money, personnel) to the change process? What Does the client understand the
collaborative nature of the consultation? If, after answering these questions, you and your prospective client
agree that you are a good ‘fit’, you then move to the next stage and write the
proposal/engagement letter. (If either of you find that there is a poor fit,
decline the engagement and refer the client to a more appropriate consultant.)
3. Letter of
Engagement-- Careful scoping
on the front end with the proposal can avoid problems in the evolving consultation.
The proposal letter is to define the relationship and nature between the
advisor and client. The letter should outline the work to be performed; the
expectations the consultant has for the client; and the ways that the
consultation will benefit the client. You will describe what you will do and make an educated guess at what
the client will do but cannot guarantee that. The time, money, and effort to be
expended are described, along with the method of payment. Finally, the letter should describe who
will serve as the liaison (for administrative issues, scheduling, meeting
preparations, etc) between the client and the consultant.
Billing is a subject that is not often
written about, but which is discussed frequently, for a combination of reasons,
including our own vulnerabilities, competition, and criticism of fee setting.
Because the field of family business consulting is comprised of professionals
from several professions, there are differences in the way they charge for
services. Methods of billing
include but are not limited to: per hour; per day; per project; retainer; and
results based. I have found that several guidelines work for me in my
practice: (1) Choose a
method that fits your values, skills, bookkeeping, and comfort level. (2) Be
clear with your client exactly what they are paying for and stick to it, (3)
Renegotiate around the work, not the fees, if necessary. (4) Remember that one
size does not fit all, so decide in advance what fees you will charge for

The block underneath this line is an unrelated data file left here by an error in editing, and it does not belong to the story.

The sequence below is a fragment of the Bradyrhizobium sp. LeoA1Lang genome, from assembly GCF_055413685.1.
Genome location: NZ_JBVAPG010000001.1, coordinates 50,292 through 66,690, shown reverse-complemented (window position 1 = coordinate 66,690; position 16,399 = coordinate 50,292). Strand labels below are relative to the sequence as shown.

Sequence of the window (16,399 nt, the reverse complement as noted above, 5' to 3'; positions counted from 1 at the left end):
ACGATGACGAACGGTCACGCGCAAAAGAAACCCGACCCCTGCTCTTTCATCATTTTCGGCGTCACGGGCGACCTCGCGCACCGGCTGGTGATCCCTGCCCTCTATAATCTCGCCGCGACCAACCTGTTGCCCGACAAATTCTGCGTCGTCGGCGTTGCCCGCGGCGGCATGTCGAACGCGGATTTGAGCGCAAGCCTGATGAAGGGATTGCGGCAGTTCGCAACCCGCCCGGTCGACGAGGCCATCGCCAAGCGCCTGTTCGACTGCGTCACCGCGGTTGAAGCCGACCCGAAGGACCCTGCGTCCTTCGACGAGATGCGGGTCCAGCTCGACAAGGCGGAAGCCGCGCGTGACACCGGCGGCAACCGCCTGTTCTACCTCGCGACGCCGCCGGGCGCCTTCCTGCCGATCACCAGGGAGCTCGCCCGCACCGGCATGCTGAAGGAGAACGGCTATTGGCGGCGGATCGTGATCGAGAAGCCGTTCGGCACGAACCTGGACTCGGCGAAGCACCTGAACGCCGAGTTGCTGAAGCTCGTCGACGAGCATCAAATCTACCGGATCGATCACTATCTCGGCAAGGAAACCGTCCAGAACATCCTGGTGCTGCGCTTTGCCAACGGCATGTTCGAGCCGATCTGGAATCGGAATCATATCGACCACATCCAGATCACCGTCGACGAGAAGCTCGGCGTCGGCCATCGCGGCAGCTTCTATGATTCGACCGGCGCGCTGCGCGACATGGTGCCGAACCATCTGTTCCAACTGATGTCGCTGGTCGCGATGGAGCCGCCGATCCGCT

different size companies, geographic area, and your level of skills and
expertise. (5) Choose cases that you want to work with. (6) Pro bono work has
its own rewards; if you accept the work, be clear about your contributions and
why your are agreeing to do the work, for example, is challenging, contributes
to the community, or eventually, will lead to more work. (7) When working with
a team or other consultants that you have brought in or have brought you in,
decide beforehand whether you will bill individually or as a team.
--Once the client has agreed to engage you as a consultant, the real work
begins. An assessment of the family firm’s system is the first step, and has
several objectives: (1) to provide the family and the consultant with a road
map for the change process; (2) to complete a realistic picture of the
situation; (3) to give the members of the family and business an opportunity to
tell their stories; (4) to prepare feedback for the family to prioritize the
problems to solve; (5) to evaluate any discrepancies between the presenting
problem and what you discern to be the real problem (6) to get a feel for what
it’s like to work in the boundaries between family and business in this system;
(7) to assess the impact of the consultant’s presence in the system (8) to
determine how effectively the family can really hear and use the feedback;
and (9) to identify any special
problems, such as addictions, personality problems, or ethical; legal; or
financial issues that require referral to a specialist. It is during this phase
of interviewing the relevant family and business individuals that I begin to
organize the large amount of information, patterns, and emerging themes, in a concise and efficient manner. It
is also during this phase of the consultation that I introduce the
genogram. Additionally, I am
continually asking myself: What is the real problem? How long has the problem
existed? Is the problem related to ‘unfinished’ business? Where is the most energy for change?
Does the problem serve a function? Problems pay important roles in families and
in the workplace; they are windows into solutions. Ask these critical questions before you rush in to fix
5. Feedback/Action Planning-- This phase